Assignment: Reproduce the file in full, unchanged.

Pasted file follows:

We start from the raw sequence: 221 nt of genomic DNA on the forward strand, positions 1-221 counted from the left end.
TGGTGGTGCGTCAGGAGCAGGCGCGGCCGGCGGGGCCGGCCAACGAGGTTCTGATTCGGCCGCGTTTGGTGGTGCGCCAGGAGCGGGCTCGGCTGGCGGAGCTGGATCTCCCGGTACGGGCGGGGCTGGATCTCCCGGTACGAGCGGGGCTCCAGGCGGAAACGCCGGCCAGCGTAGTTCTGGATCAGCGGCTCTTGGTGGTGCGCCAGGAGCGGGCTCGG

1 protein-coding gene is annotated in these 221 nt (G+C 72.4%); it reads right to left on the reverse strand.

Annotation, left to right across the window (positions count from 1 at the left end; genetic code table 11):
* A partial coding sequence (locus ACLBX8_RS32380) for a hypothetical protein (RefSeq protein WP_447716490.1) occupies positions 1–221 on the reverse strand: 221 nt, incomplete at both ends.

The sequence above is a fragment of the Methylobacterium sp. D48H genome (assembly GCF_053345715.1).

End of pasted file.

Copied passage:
We start from the raw sequence: 221 nt of genomic DNA on the forward strand, positions 1-221 counted from the left end.
TGGTGGTGCGTCAGGAGCAGGCGCGGCCGGCGGGGCCGGCCAACGAGGTTCTGATTCGGCCGCGTTTGGTGGTGCGCCAGGAGCGGGCTCGGCTGGCGGAGCTGGATCTCCCGGTACGGGCGGGGCTGGATCTCCCGGTACGAGCGGGGCTCCAGGCGGAAACGCCGGCCAGCGTAGTTCTGGATCAGCGGCTCTTGGTGGTGCGCCAGGAGCGGGCTCGG

1 protein-coding gene is annotated in these 221 nt (G+C 72.4%); it reads right to left on the reverse strand.

Annotation, left to right across the window (positions count from 1 at the left end; genetic code table 11):
* A partial coding sequence (locus ACLBX8_RS32380) for a hypothetical protein (RefSeq protein WP_447716490.1) occupies positions 1–221 on the reverse strand: 221 nt, incomplete at both ends.

The sequence above is a fragment of the Methylobacterium sp. D48H genome (assembly GCF_053345715.1).